They blanket the earth with colors that change with the seasons. The lush, rich vines extend in perfect rows across the valleys and up the hillsides of California’s Central Valley.
From springtime’s first green buds to the verdant foliage of summer and the rich colors of autumn, the vineyards present an ever changing feast for the eyes and a sensual delight for the wine lover’s palate. This is wine country and the home of California champagne.
Yes, the Central and Napa Valleys are the home of California Champagne. Before the vineyard purists shout blasphemy because the California versions cannot be called champagne, you should understand that California wineries have been bottling sparkling wine under the name Champagne for over a century.
The purists’ primary argument is that only sparkling wine that comes from the Champagne Province of France may be called champagne. There are a few other requirements, including the use of only seven specific grape varieties and certain fermentation techniques.
Let’s put the controversy to rest. California champagne is produced from the same seven grapes, primarily Chardonnay and Pinot Noir. Because grapes grown in California soil are naturally sweeter and have a smoother taste, many California champagnes do not follow the French technique of adding bacteria to the wine to take away its acidity.
Most importantly, the United States signed a Wine Trade Agreement with the European Union in 2005. Under this agreement, wineries that had been producing sparkling wine under the name Champagne are allowed to call it that. There you go. Controversy ended.
Variety and Versatility
Of course, despite the agreement, many still claim that California champagnes are not the same as those from France. They are correct.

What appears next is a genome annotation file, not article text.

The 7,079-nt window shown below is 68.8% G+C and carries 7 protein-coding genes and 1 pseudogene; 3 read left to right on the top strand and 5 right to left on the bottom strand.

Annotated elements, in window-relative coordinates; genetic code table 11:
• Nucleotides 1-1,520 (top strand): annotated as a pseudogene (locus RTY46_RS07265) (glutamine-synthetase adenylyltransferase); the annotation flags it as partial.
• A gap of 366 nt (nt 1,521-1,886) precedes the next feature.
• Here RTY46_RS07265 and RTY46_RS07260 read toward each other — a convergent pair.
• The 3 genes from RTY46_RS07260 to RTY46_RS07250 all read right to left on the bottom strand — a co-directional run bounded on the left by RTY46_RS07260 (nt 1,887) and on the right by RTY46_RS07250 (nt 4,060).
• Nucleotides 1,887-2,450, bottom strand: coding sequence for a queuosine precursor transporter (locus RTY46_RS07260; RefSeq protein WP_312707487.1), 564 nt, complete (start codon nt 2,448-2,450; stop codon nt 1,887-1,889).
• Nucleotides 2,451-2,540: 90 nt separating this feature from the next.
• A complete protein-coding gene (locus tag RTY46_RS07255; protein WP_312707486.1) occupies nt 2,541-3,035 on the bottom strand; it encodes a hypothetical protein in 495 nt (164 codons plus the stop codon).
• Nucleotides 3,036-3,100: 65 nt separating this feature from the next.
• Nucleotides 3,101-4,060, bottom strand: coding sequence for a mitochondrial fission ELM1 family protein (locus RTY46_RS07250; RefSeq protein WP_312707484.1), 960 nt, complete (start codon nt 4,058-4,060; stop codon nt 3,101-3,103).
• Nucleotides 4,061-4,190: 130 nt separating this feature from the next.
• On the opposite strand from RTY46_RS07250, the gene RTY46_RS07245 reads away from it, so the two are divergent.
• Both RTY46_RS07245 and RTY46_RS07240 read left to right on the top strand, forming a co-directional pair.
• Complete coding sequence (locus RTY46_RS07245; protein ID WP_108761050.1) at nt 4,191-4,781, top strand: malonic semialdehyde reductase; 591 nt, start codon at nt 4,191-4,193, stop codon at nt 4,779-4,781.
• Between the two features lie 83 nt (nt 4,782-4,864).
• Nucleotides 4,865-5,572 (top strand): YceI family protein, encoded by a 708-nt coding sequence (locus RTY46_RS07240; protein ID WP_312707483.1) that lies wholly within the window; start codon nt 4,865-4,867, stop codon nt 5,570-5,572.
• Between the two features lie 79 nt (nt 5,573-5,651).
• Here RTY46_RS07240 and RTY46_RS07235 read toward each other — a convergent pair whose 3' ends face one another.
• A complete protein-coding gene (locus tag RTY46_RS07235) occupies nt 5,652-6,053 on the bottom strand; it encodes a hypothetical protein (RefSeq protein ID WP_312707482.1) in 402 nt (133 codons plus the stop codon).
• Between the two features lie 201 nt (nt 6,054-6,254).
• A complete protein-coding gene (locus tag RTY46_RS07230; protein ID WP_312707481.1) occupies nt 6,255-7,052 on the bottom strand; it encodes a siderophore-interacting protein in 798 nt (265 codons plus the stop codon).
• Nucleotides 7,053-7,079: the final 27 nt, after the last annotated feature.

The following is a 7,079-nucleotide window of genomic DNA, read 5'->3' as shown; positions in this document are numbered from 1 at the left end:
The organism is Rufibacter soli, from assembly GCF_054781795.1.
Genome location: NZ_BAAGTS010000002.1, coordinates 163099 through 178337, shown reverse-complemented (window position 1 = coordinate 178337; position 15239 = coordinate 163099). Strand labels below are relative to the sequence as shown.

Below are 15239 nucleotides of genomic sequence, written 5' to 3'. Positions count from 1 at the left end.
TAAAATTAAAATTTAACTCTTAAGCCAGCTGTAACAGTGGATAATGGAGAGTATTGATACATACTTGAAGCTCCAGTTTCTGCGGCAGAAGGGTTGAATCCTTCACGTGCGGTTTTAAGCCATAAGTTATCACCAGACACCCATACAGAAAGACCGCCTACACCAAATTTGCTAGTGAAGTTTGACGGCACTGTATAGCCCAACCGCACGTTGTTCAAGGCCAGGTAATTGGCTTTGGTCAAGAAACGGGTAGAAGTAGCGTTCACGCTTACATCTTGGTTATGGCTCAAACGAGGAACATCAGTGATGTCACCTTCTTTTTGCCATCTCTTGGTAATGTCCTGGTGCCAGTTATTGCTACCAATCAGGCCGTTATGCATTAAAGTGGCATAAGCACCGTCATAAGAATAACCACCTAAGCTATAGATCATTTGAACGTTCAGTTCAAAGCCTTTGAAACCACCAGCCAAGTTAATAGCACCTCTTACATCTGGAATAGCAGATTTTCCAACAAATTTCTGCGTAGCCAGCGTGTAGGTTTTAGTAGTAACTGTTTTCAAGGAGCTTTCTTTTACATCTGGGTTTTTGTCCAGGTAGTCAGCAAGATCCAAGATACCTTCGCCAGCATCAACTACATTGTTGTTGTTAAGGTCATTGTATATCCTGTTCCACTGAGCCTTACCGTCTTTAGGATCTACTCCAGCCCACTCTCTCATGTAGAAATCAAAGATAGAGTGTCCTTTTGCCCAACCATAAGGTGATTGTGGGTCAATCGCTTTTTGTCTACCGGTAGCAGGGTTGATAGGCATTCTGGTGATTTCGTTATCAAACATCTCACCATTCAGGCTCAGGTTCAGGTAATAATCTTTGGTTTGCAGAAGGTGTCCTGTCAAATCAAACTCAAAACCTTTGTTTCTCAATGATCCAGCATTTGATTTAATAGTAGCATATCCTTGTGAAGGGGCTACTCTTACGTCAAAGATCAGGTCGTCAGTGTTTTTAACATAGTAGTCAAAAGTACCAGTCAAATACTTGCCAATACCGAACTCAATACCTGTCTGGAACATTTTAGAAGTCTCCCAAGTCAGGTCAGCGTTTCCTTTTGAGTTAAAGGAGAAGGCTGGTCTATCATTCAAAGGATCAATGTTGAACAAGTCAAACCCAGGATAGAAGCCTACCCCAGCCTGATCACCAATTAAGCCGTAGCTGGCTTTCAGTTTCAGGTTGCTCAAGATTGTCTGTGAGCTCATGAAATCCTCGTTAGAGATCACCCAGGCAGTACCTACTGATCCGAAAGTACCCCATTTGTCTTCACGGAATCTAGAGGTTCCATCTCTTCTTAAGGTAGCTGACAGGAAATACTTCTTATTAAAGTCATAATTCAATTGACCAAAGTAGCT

The New York Times points out that California champagnes are improving, meaning they are mirroring the originals from France. But champagnes and sparkling wines from California are uniquely American, offering a wide variety of tastes. From fruity to dry and tart, many feel they expand the potential of champagne and sparkling wine as a beverage to compliment food with broad and tasty possibilities.
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Not bound by the traditions of the highly specialized, and highly priced, wine-producing culture of the old world, California champagnes are versatile and affordable. Many lend themselves to uses and food pairings that might never be considered by traditionalists.
Use Your Imagination
Many still have not broken away from the tradition of reserving champagne as a drink to toast special occasions. Epicurious Magazine points out that champagne is the perfect wine for everyday food and drink pairings, with a remarkable ability to blend with and enhance the taste of meats, vegetables and fruits.
Take a dry California champagne like André Brut, mix with equal parts orange juice, or to taste, and you have the classic Mimosa, the perfect brunch cocktail. Make it a little dryer, less orange juice, and its sparkling lightness highlights breakfast dishes, including popular meats like bacon.
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Throw some berries in it and you have a light and fruity afternoon cooler. Pair champagne with seafood or meats and see how it brings out the full flavor and richness of the dish. Add your favorite liqueur and it becomes the perfect desert drink.
Use your imagination. You may be surprised at how well it compliments your favorite foods.
A Special Touch
Once you open yourself to the possibilities, reserving champagne only for those special moments in life may seem like a waste of a very good thing. Next time, reach for the bubbly. Light and refreshing, versatile and tasty, champagne can bring a special touch to any meal.